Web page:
immortelle


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im·mor·telle

 (ĭm′ôr-tĕl′)
n.
2. Any of several coral trees, especially Erythrina fusca or E. poeppigiana.

[French, from feminine of immortel, immortal, from Old French; see immortal.]

immortelle

(ˌɪmɔːˈtɛl)
n
(Plants) any of various plants, mostly of the family Asteraceae (composites), that retain their colour when dried, esp Xeranthemum annuum. Also called: everlasting or everlasting flower
[C19: from French (fleur) immortelle everlasting (flower)]

im•mor•telle

(ˌɪm ɔrˈtɛl)

n.
everlasting (def. 7).
[< French, n. use of feminine of immortel immortal]
ThesaurusAntonymsRelated WordsSynonymsLegend:
Noun1.immortelle - mostly widely cultivated species of everlasting flowers having usually purple flowersimmortelle - mostly widely cultivated species of everlasting flowers having usually purple flowers; southern Europe to Iran; naturalized elsewhere
everlasting, everlasting flower - any of various plants of various genera of the family Compositae having flowers that can be dried without loss of form or color
genus Xeranthemum - genus of annual densely hairy herbs of Mediterranean to southwestern Asia
References in classic literature ?
All visitors linger pensively about it; all young people capture and carry away keepsakes and mementoes of it; all Parisian youths and maidens who are disappointed in love come there to bail out when they are full of tears; yea, many stricken lovers make pilgrimages to this shrine from distant provinces to weep and wail and "grit" their teeth over their heavy sorrows, and to purchase the sympathies of the chastened spirits of that tomb with offerings of immortelles and budding flowers.
Go when you will, you find it furnished with those bouquets and immortelles. Go when you will, you find a gravel-train from Marseilles arriving to supply the deficiencies caused by memento-cabbaging vandals whose affections have miscarried.
I am seeking the last resting place of those "ruffians." When I find it I shall shed some tears on it, and stack up some bouquets and immortelles, and cart away from it some gravel whereby to remember that howsoever blotted by crime their lives may have been, these ruffians did one just deed, at any rate, albeit it was not warranted by the strict letter of the law.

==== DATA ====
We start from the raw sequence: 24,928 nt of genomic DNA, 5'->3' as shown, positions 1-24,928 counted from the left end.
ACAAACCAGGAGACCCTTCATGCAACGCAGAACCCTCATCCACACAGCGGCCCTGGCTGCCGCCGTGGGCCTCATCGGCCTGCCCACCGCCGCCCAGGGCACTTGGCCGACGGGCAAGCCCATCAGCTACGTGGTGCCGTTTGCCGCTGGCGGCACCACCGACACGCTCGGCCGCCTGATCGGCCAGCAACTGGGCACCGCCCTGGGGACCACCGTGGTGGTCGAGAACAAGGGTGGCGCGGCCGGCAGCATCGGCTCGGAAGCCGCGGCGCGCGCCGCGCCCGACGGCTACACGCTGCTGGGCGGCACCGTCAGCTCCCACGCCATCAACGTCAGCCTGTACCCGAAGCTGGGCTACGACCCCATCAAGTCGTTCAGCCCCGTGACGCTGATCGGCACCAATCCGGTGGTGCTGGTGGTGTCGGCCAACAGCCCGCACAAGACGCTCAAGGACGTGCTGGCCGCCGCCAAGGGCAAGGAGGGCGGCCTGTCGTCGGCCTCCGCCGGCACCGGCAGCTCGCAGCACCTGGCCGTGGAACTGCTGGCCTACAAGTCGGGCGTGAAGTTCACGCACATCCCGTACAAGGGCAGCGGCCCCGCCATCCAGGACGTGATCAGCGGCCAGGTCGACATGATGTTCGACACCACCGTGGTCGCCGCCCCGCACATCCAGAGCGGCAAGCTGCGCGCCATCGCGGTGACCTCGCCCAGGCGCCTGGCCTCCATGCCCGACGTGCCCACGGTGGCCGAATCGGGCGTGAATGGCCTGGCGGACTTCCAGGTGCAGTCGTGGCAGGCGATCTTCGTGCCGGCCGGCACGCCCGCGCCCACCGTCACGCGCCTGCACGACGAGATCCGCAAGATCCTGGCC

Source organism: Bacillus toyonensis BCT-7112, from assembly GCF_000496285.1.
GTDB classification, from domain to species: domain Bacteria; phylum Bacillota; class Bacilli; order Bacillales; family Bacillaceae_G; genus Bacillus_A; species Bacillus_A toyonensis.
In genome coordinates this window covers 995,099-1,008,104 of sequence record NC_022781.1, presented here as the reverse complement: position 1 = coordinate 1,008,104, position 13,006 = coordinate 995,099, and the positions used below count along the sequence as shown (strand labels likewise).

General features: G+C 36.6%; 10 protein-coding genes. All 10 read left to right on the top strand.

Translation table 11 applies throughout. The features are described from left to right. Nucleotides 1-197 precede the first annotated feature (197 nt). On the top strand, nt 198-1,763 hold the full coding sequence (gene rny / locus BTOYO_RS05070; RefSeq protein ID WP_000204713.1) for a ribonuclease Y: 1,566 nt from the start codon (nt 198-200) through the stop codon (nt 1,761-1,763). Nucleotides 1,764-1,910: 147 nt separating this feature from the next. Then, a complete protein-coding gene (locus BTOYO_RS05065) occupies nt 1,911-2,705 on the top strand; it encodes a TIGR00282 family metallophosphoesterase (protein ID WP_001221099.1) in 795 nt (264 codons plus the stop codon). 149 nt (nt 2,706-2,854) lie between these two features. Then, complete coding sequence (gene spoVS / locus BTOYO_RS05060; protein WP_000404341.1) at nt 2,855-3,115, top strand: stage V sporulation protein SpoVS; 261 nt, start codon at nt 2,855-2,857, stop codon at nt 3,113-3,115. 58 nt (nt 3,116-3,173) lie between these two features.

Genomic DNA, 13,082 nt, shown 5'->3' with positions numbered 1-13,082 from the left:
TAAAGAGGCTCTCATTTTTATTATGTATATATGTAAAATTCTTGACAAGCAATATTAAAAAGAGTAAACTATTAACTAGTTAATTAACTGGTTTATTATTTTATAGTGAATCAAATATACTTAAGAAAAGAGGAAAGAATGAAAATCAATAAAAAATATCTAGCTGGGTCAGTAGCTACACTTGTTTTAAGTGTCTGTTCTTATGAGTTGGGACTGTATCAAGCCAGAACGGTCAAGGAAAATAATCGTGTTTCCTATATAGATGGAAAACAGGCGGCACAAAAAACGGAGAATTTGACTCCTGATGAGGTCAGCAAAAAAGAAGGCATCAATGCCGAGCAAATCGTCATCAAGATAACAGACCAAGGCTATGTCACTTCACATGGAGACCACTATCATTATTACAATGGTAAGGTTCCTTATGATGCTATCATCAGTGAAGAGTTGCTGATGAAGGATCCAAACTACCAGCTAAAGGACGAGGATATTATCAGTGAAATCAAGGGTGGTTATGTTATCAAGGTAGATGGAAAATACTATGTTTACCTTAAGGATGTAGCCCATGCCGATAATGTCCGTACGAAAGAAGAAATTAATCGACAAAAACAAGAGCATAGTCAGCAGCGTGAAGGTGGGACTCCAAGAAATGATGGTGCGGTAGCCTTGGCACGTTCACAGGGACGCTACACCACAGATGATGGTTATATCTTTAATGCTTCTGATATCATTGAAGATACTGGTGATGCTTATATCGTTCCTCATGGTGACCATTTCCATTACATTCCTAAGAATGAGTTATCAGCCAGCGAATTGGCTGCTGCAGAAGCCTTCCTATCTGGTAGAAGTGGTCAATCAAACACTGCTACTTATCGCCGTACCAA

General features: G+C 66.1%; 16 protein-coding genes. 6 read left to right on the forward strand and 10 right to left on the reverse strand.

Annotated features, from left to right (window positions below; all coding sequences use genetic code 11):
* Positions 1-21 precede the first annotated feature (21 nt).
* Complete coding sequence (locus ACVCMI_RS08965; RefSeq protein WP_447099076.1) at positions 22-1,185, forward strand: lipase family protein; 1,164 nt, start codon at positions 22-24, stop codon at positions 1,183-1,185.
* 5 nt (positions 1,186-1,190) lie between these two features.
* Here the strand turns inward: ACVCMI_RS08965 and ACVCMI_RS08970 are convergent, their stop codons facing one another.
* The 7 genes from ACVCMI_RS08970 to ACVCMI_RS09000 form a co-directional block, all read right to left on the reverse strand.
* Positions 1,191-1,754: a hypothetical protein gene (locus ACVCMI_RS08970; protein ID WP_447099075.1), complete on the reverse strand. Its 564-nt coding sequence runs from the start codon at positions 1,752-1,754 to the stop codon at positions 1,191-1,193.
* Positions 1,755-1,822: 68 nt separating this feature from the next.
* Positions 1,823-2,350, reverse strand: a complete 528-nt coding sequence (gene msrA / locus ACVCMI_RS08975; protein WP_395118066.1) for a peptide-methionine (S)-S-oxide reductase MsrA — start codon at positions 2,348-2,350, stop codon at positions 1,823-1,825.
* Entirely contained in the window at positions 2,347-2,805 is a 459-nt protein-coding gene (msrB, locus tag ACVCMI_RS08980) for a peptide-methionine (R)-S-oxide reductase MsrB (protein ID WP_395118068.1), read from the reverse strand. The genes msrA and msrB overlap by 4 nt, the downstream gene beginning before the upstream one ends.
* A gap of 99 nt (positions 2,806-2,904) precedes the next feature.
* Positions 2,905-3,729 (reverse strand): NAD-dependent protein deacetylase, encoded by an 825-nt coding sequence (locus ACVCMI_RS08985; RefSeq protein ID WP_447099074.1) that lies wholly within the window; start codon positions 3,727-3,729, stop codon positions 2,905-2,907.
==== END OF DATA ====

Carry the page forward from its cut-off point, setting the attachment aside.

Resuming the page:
I wish I had my immortelles back, now, and that bunch of radishes.
"The brooding willow whispered to the yew; Beneath, the deadly nightshade and the rue, With immortelles self-woven into strange Funereal shapes, and horrid nettles grew.
In various passages, Beauvoir repeats the image of the mermaid's transformation into foam: "pour l'amour d'un beau prince, elle avait renonce a son ame immortelle, elle se changeait en ecume" (Memoires, 68); "pour l'amour d'un jeune homme elle avait renonce a son ame immortelle et il ne restait d'elle qu'un peu d'ecume blanche sans souvenir, sans voix" (Mandarins, 38).
It incorporates immortelle essential oil, apricot and rose hip oils and claims to give skin a texture that appears firmer as if plumped from within, according to the company.
Jasmin Immortelle Neroli combines L'Occitane's most precious flower, immortelle-prized for its anti-aging properties-with the richness of jasmine, and tempers it with the sweetness of neroli oil derived from bitter orange trees.
L'OCCITANE'S enticingly named Immortelle Serum is now in store at The Pavilions.
L'Occitane has Immortelle Divine Cream, pounds 63, a luxurious cream that is enriched with plant oils.
L'Occitane are launching two rejuvenating night treatments in October - the Very Precious Regenerating Concentrate (which targets wrinkles and firmness), pictured, and the Very Precious Brightening Concentrate (which tackles pigmentation), both made from 3,000 organic Immortelle flowers from Corsica.
For a really gentle wash, try L'Occitane's Immortelle Brightening Cleansing Foam.